As mental illness fades more regularly, new themes will continue to emerge, and I expect them to influence the content of this blog. New themes could include discourse on the themes and subjects appearing in my novels, thoughts (and potential rants) regarding social justice, and spiritual musings.

My previous intent for this blog was to purge my thoughts in a more constructive way, but I’m not sure how much it actually constructed. My current intent is to purge my thoughts in a more constructive way that actually constructs connections between people and ideas. This will require regular posting and interacting with all of you.

Part of the purpose of this relaunch post is to keep me accountable to a regular posting schedule. If I promise to post every Tuesday at 5 PM ET, that will keep me regular, right? Well, hopefully my weekly posting is more regular than my bowels on any given day. If you have suggestions for emotional fiber that promotes self-discipline, please leave your ideas in the comments.

So start the virtual press again, and let’s make life impressed.

Facing These Times

Too many injustices exist in our world, and even in the United States, that I don’t know where to begin to fight. Women’s voices unbelieved. Native voices unheard. Black voices misheard. These few but mighty injustices are enough to send me railing and soon fall into hopelessness.

It seems that freedoms are plucked away, little-by-little, constantly. How can I help in an effective way when the government and corporations work daily against us? I donate to nonprofits with time and money. I vote. I want to hit the street during a protest, but protests happen rarely near me. It seems that what I do doesn’t make a difference. It seems that the work of others isn’t effective enough either.

Maybe I’m impatient. Perhaps the work will show fruit months or years from now.

I have no answers, and I have little hope. But I have to continue.

I will donate my time and money to just causes.

I will educate myself.

I will attempt to educate others.

I will vote.

I will protest when I can.

I will try. And continue to try. And continue to try.

Because doing nothing will bring greater suffering.

I will continue to seek the infinite love and compassion within me so that others may suffer less. Uncovering that love and compassion means facing my own dark side every day, sitting with it and looking it in the face.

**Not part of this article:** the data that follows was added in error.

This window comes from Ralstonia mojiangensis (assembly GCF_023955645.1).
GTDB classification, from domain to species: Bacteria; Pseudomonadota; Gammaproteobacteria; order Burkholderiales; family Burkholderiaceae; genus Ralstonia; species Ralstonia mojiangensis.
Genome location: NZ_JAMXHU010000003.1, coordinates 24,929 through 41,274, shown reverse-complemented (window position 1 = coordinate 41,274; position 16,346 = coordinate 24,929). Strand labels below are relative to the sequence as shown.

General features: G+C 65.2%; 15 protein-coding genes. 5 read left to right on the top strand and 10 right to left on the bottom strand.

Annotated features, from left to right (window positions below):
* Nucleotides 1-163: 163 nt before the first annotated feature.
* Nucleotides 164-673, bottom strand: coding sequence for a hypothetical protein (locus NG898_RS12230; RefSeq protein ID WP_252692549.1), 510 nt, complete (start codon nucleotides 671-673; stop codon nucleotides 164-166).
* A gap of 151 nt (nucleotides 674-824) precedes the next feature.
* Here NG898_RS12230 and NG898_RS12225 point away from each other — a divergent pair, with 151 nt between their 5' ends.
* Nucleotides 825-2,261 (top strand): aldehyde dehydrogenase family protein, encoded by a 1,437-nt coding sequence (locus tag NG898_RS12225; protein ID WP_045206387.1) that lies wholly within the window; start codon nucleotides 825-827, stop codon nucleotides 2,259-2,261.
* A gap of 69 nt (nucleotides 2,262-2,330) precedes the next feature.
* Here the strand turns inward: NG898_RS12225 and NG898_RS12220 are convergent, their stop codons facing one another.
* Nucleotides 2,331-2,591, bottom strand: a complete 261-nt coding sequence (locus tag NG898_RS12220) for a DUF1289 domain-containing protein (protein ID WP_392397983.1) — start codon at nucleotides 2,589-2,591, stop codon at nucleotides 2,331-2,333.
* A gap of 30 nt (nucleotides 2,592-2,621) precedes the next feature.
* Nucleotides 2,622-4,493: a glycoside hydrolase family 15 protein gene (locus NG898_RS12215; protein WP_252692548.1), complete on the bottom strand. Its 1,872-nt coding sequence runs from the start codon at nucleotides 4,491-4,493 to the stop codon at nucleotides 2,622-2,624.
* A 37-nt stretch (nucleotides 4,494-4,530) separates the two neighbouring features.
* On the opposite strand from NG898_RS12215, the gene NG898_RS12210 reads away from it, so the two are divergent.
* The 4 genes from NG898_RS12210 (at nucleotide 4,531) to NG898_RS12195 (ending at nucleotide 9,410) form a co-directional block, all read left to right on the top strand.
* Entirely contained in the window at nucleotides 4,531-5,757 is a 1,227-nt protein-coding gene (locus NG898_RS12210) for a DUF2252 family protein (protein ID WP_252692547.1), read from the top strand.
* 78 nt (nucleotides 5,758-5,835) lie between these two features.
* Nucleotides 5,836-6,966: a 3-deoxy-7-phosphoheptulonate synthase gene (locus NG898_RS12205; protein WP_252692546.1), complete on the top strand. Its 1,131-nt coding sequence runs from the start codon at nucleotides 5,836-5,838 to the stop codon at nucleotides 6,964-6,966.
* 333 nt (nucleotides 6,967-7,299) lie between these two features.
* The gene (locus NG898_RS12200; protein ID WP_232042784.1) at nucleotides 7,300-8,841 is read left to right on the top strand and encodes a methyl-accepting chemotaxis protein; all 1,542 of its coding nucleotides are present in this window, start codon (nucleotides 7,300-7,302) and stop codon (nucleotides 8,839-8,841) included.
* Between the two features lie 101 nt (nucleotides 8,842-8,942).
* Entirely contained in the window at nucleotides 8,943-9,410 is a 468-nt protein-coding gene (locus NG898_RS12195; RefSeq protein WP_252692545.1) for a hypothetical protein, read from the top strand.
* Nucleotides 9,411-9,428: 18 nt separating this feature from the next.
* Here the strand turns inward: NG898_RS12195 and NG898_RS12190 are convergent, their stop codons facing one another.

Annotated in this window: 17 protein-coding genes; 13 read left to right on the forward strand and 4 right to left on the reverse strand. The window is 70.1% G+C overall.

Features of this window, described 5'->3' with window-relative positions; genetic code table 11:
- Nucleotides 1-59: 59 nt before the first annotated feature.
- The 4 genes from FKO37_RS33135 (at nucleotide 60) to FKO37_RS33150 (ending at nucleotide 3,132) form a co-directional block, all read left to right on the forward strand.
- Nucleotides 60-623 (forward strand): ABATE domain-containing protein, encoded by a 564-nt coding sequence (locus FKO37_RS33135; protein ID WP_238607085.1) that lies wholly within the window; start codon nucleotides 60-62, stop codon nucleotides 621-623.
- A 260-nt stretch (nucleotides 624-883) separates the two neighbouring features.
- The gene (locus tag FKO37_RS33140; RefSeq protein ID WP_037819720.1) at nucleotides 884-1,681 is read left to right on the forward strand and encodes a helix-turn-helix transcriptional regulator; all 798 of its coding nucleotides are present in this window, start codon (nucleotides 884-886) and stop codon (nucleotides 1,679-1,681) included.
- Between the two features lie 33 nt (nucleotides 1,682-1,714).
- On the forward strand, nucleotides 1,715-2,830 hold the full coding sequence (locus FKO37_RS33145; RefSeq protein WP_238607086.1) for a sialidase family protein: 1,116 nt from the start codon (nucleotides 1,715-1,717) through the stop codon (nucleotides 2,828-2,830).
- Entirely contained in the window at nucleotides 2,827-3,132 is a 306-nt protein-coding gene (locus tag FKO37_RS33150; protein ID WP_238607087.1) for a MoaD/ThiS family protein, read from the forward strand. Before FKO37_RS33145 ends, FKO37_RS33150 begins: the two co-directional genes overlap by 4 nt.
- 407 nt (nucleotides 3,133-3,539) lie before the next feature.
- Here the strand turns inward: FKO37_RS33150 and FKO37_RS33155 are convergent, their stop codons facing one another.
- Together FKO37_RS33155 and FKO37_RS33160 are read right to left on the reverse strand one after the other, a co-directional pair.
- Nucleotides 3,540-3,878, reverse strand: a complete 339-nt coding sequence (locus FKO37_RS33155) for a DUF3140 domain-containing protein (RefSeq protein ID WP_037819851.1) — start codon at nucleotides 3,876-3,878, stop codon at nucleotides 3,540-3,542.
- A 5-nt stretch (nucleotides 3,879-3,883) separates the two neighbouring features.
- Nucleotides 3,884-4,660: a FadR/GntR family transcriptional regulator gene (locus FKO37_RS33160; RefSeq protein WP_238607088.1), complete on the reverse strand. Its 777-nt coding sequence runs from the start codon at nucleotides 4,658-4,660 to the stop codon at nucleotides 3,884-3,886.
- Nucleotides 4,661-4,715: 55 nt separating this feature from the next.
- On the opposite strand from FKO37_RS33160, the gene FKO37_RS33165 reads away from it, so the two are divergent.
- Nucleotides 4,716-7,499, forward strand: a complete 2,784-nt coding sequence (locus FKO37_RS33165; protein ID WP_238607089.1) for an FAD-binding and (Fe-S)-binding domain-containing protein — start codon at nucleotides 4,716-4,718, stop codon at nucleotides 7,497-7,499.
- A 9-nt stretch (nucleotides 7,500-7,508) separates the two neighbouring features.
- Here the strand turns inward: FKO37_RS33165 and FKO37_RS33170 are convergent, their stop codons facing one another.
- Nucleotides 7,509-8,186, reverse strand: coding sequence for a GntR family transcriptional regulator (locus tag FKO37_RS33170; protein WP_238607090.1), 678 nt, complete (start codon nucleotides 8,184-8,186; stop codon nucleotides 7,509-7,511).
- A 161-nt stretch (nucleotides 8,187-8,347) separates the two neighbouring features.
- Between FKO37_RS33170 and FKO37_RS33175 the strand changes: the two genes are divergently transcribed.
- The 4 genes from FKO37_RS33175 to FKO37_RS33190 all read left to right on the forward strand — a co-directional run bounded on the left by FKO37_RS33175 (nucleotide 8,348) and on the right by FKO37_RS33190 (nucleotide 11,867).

Light shines through me. And light can pierce the dark only when I stand in it.

 

The Tyrant Surrenders

Yesterday, as I tried to set up something on my computer, I had a meltdown. I couldn’t get an external hard drive to format to my Mac. Then I sobbed. But I realized that I wasn’t sobbing over a computer problem that I caused. I realized how bored with my life I’ve become, how clueless I am about what to do with my life.

Mary Oliver says, “Tell me, what is it you plan to do with your one wild and precious life?” Well, hell if I know, Mary. It doesn’t seem wild and or precious. It seems boring, devoid of adventurous tales and excitement. No wildness here. Not right now. And precious? What’s precious about pitifully sobbing over a small problem then falling asleep for several more hours?

I suppose the precious thing was my surrender. After giving up hope that I’d fix my computer problem, I went to my bed and not only sobbed, but cried out. Something was coming out of me. Maybe it was some spiritual Alien creature that didn’t rip open my stomach, but ripped open my heart for a brief time. I seemed to mourn for my life, or mourn for what I was realising. Thoughts of wanting to die came and went, as did thoughts of failing at life.

As I lay, nose running and sounding like a wounded animal, I began to surrender to my situation. I let go. I let go of almost everyone and everything. I gave up on trying to win the game of life. Then I went to sleep.

My surrender may sound dangerous. It may sound like I’m tumbling into a deeper depression. Truthfully, when I woke up I only felt slightly better, and feelings worsened again as I took a walk (thinking the walk would make me feel better). But the surrender I experienced was not one I’d had before. It seemed like an admission. An admission to feel that way, an acceptance of my powerlessness. The acceptance seemed laced with compassion.

My meditation this morning followed up on this compassionate presence. In this meditation, guided with Tara Brach’s voice, I practiced what she calls the RAIN of self-compassion. Using the acronym RAIN (Recognize, Allow, Investigate, Nurture), I practiced making peace with myself. I’m so very hard on me. Why haven’t you made a better life, Sarah? You’re worthless, sleeping so much. You’re not making a difference. Where’s the adventure you’ve dreamed of, you long for?